Depending on the type of custom application or solution that you are creating, you use different entry points into the object model to obtain the appropriate object from which to start. For example, if you are customizing administration and configuration of a deployment, you can use the static ContentService property to return the current Web service object and its collection of Web applications. To modify settings in the administrative Web application, instead use the AdministrationService property. Collection classes that derive from the Microsoft.SharePoint.Administration.SPPersistedObjectCollection class inherit a GetValue method that you can use to return a specific object from a collection.

If you are creating a Web Part, custom Web service, or Web application to work with site collections, individual sites, or lists, you can use members of the Microsoft.SharePoint.SPContext class to obtain the current site collection, Web site, or list. When you create a Web application in the /_layouts virtual directory, its functionality becomes available to all sites on the Web server. Outside of an HTTP context, such as in a console application or a Windows application, use a constructor of the SPSite class to obtain a specific site collection and to reach various objects within the collection. For more information, see Getting References to Sites, Web Applications, and other Key Objects.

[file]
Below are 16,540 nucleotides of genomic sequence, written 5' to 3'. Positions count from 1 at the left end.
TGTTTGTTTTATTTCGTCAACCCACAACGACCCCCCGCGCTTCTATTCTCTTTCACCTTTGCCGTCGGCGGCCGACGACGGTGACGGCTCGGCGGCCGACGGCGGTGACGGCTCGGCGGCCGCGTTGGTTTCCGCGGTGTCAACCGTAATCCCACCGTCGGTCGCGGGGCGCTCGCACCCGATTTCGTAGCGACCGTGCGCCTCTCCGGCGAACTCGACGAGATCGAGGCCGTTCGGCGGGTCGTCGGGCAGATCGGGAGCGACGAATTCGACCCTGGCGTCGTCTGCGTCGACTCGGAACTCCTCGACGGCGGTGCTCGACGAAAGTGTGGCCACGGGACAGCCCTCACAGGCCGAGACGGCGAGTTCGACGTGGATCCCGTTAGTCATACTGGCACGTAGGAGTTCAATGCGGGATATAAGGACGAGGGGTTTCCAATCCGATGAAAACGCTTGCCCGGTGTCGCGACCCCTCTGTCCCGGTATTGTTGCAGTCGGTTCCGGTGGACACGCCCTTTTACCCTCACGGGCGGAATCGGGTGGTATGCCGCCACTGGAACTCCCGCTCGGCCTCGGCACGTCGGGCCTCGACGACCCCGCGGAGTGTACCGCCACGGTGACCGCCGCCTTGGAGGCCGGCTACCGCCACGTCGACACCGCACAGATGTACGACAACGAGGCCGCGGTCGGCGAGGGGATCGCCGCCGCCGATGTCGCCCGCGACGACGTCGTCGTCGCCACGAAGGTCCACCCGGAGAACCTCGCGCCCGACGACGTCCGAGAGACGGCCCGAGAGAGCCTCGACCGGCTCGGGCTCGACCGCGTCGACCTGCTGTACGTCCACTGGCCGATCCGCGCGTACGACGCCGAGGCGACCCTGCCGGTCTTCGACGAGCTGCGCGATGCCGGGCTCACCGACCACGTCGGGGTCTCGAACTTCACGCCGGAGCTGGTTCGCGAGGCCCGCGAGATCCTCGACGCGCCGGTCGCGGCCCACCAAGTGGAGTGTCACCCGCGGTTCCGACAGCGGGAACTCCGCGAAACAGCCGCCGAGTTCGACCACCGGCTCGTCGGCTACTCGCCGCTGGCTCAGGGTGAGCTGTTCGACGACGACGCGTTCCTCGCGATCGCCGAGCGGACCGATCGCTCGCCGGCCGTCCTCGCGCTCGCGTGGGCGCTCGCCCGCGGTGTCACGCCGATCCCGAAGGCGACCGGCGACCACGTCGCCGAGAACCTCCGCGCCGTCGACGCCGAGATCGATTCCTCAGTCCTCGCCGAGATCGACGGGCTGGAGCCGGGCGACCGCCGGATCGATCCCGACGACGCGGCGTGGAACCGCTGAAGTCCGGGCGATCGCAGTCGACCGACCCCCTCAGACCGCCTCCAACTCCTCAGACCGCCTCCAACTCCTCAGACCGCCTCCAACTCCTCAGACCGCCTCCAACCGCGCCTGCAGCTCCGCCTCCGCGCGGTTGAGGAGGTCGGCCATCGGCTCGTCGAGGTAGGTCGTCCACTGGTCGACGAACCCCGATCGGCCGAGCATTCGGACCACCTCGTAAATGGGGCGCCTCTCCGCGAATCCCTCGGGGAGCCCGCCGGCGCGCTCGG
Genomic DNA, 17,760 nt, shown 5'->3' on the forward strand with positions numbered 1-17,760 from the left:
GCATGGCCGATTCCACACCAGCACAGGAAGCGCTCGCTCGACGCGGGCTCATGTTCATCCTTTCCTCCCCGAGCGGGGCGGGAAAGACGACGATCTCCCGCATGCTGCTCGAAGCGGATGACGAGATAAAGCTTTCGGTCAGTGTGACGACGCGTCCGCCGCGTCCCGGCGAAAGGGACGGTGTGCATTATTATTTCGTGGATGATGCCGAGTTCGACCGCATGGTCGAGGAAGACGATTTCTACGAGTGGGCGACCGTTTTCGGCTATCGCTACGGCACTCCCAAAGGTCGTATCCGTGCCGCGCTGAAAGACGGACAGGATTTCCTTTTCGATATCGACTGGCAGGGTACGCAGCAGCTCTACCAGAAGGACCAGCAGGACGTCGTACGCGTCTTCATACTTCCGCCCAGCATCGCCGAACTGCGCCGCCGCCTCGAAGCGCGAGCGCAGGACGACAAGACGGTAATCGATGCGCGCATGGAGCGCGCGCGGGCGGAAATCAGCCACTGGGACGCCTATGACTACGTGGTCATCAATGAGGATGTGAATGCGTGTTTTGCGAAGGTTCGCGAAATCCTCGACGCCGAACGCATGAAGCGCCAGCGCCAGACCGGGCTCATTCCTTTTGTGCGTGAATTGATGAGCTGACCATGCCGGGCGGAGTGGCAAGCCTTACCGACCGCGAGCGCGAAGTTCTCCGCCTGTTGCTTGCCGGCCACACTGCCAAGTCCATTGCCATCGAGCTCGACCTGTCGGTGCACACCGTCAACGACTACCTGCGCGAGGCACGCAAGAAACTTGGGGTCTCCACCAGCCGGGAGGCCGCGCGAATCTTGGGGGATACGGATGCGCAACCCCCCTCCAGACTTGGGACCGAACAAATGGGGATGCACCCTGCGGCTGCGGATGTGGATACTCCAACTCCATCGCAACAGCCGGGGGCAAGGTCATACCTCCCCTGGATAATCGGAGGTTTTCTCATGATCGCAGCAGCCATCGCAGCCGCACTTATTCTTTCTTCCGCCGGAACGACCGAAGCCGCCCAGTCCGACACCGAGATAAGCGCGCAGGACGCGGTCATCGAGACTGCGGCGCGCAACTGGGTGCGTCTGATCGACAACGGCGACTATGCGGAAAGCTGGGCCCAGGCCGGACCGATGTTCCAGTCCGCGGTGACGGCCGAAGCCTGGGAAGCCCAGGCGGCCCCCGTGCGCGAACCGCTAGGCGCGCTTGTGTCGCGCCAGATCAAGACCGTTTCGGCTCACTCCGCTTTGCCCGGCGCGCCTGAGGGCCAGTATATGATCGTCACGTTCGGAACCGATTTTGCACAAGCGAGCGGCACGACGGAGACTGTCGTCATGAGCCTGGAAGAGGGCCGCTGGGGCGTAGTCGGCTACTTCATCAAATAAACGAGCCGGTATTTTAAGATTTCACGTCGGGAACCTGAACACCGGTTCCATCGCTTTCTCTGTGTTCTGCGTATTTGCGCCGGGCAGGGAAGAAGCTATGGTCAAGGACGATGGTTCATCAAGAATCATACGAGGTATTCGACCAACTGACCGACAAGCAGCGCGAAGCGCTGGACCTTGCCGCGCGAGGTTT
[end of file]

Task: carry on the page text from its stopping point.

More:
Server Architecture
The following diagram shows the Windows SharePoint Services server architecture in relation to the collections and objects of the Microsoft.SharePoint.Administration namespace.

The SPFarm object is the highest object within the Windows SharePoint Services object model hierarchy. The Servers property gets a collection representing all the servers in the deployment, and the Services property gets a collection representing all the services.
Each SPServer object represents a physical server computer. The ServiceInstances property provides access to the set of individual service instances that run on the individual computer.
Each SPService object represents a logical service or application installed in the server farm. A service object provides access to server farm-wide settings of the load-balanced service that a respective service instance implements. Derived types of the SPService class include, for example, objects for Windows services, such as the timer service, search, Microsoft SQL Server, the database service, etc. and also objects for Web services, such as Windows SharePoint Services or services in the Microsoft Office system.